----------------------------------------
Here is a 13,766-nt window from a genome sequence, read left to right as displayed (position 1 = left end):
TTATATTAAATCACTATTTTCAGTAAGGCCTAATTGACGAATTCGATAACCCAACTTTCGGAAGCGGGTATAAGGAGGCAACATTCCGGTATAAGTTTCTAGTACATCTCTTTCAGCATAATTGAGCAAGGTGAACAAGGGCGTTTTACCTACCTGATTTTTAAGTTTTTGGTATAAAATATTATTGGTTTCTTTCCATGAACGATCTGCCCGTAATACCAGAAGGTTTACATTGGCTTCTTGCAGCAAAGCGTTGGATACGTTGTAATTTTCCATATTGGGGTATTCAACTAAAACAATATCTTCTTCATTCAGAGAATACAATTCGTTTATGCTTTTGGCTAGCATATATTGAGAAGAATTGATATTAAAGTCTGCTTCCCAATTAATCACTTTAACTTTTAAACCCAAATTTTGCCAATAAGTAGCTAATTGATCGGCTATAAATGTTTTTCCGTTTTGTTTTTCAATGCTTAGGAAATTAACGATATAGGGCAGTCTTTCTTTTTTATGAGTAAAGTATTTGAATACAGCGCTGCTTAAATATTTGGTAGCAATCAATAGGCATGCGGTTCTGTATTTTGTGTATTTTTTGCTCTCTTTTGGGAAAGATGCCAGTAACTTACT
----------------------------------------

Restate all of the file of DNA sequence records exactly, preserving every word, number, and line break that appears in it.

Here is a 13,766-nt window from a genome sequence, read left to right as displayed (position 1 = left end):
TTATATTAAATCACTATTTTCAGTAAGGCCTAATTGACGAATTCGATAACCCAACTTTCGGAAGCGGGTATAAGGAGGCAACATTCCGGTATAAGTTTCTAGTACATCTCTTTCAGCATAATTGAGCAAGGTGAACAAGGGCGTTTTACCTACCTGATTTTTAAGTTTTTGGTATAAAATATTATTGGTTTCTTTCCATGAACGATCTGCCCGTAATACCAGAAGGTTTACATTGGCTTCTTGCAGCAAAGCGTTGGATACGTTGTAATTTTCCATATTGGGGTATTCAACTAAAACAATATCTTCTTCATTCAGAGAATACAATTCGTTTATGCTTTTGGCTAGCATATATTGAGAAGAATTGATATTAAAGTCTGCTTCCCAATTAATCACTTTAACTTTTAAACCCAAATTTTGCCAATAAGTAGCTAATTGATCGGCTATAAATGTTTTTCCGTTTTGTTTTTCAATGCTTAGGAAATTAACGATATAGGGCAGTCTTTCTTTTTTATGAGTAAAGTATTTGAATACAGCGCTGCTTAAATATTTGGTAGCAATCAATAGGCATGCGGTTCTGTATTTTGTGTATTTTTTGCTCTCTTTTGGGAAAGATGCCAGTAACTTACT